LOS ANGELES (Reuters) - A massive wildfire roaring through mountains north of Los Angeles forced some firefighters to retreat Monday as it menaced foothill homes and Mount Wilson, a broadcasting hub and site of an historic observatory.
The so-called Station Fire more than doubled in size as it burned out of control for a sixth day, charring 105,000 acres, up from 42,000 acres late Sunday, and sending up towering plumes of smoke that fouled the air for miles (km) around.
Two firefighters died Sunday when they were overrun by flames in the Angeles National Forest and rugged San Gabriel Mountains. Nearly 2,600 firefighting personnel, some from as far away as Montana and Wyoming, were battling the blaze.
Fire crews fought to protect the slopes around the 5,700-foot (1,740-meter) peak of Mount Wilson, home to 50 buildings plus a world-famous array of telescopes and a critical cluster of transmission towers for broadcasters.
After dousing the area in fire retardant and laboring to clear brush away from structures on the site, they fell back to avoid the flames expected to engulf the area.
"They've done everything they can do and it's unsafe for them to be there when the fire hits," Los Angeles County Fire Captain Mark Whaling said.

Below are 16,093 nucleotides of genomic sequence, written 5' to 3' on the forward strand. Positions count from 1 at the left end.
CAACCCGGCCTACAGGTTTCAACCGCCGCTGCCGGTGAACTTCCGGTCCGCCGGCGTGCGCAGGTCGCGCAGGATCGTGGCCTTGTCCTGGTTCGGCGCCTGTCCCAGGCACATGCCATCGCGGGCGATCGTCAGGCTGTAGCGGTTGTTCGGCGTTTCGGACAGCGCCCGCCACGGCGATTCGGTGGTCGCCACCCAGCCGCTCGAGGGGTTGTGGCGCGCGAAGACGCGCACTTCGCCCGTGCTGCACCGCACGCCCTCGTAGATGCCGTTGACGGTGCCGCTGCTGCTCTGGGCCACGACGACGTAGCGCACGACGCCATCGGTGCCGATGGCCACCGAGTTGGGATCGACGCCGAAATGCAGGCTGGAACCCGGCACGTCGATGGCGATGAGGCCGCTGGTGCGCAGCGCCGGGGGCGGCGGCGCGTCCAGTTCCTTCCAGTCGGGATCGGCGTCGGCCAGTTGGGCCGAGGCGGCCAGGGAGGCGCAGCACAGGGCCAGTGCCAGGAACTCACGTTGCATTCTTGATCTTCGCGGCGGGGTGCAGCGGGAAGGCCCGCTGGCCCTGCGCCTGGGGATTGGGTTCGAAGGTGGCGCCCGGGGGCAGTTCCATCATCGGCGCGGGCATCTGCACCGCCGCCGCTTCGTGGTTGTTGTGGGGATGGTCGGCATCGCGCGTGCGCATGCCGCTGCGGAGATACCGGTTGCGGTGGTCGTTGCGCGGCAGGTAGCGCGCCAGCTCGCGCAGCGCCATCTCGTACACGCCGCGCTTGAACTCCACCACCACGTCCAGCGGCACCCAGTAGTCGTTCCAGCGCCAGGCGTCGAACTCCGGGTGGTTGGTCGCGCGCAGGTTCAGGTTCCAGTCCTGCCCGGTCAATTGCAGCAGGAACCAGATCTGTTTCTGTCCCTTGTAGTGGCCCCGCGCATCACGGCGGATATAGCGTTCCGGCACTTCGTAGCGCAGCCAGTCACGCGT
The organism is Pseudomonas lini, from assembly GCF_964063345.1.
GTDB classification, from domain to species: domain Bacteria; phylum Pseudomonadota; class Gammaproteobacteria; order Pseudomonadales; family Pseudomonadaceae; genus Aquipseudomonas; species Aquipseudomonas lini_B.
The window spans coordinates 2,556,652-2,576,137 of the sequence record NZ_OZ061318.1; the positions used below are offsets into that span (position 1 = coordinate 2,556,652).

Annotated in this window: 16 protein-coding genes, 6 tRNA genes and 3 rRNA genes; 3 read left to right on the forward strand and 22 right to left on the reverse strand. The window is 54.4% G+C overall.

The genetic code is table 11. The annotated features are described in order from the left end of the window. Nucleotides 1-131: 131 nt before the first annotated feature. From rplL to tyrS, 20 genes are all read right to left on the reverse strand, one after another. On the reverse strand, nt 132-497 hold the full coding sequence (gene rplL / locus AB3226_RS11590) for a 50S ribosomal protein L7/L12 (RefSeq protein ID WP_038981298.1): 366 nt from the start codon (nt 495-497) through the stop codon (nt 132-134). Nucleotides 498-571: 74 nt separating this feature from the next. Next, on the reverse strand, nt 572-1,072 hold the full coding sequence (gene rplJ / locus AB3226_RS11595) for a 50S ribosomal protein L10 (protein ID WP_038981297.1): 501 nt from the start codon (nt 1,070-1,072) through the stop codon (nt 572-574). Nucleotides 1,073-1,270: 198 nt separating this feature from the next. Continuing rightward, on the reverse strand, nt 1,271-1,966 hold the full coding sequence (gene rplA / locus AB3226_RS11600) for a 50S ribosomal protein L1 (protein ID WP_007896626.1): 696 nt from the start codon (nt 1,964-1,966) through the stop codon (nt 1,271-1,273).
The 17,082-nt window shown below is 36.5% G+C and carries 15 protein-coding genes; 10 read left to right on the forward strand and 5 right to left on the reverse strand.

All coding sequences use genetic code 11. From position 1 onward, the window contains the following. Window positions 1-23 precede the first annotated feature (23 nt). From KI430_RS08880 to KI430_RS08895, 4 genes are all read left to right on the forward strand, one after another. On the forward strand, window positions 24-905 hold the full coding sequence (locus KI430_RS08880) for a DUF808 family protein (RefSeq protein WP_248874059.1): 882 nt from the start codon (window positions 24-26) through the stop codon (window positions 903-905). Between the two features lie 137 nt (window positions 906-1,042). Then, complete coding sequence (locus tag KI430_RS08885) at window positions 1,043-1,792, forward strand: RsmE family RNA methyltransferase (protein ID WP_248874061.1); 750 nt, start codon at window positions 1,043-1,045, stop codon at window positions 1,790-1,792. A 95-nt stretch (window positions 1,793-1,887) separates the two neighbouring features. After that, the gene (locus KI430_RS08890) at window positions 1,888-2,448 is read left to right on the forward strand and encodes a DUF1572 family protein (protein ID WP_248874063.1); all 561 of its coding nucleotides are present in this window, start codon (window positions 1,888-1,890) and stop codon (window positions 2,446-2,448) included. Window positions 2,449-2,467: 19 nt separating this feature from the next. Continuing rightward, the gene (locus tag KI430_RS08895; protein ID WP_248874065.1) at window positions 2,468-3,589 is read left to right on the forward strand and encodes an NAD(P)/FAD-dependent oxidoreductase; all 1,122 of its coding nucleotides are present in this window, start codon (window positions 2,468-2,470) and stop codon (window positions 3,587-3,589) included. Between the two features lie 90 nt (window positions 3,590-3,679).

Elsewhere in the forest, 65 firefighters retreated from a wall of flames advancing on their positions, he said.
Rescue teams were standing by to save five people who became trapped in the forest after they disregarded evacuation orders, authorities said.
Eighteen houses were destroyed Sunday and at least three structures were reported lost early Monday, said Scott Visyak, spokesman for the California Department of Forestry and Fire Protection.
The fire threat eased in some foothill communities of suburban Los Angeles that had been menaced over the weekend. But other neighborhoods were now at risk, including 200 to 300 homes on the southwest flank of the blaze just inside Los Angeles city limits.
Residents there were ordered to evacuate, city fire department Captain Steve Ruda said.
Throughout the fire zone some 4,000 dwellings have been ordered evacuated, said Stephen Whitmore, spokesman for the Los Angeles County Sheriff.
Four men and one woman who defied such orders ended up trapped in a home surrounded by flames and were calling for help. Whitmore said rescue teams would go in to get them when they could.
The first day of classes for two school districts were canceled due to heavy smoke, and the Los Angeles Department of Water and Power asked customers to curb electric use in case of potential fire damage to a pair of 500-kilovolt transmission lines northeast of the town of Acton.
The fire was just 5 percent contained and may not be fully contained for another eight days, officials predicted.
The blaze was being fueled by dense, tinder-dry vegetation that had not burned in decades, triple-digit temperatures and low humidity. But so far the Santa Ana winds that have fanned many of Southern California's worst wildfires in recent years were absent.
Three civilians were reported injured over the weekend, including two who failed to heed evacuation orders and sought shelter in a hot tub when the flames arrived.
Editing by Dan Whitcomb and Xavier Briand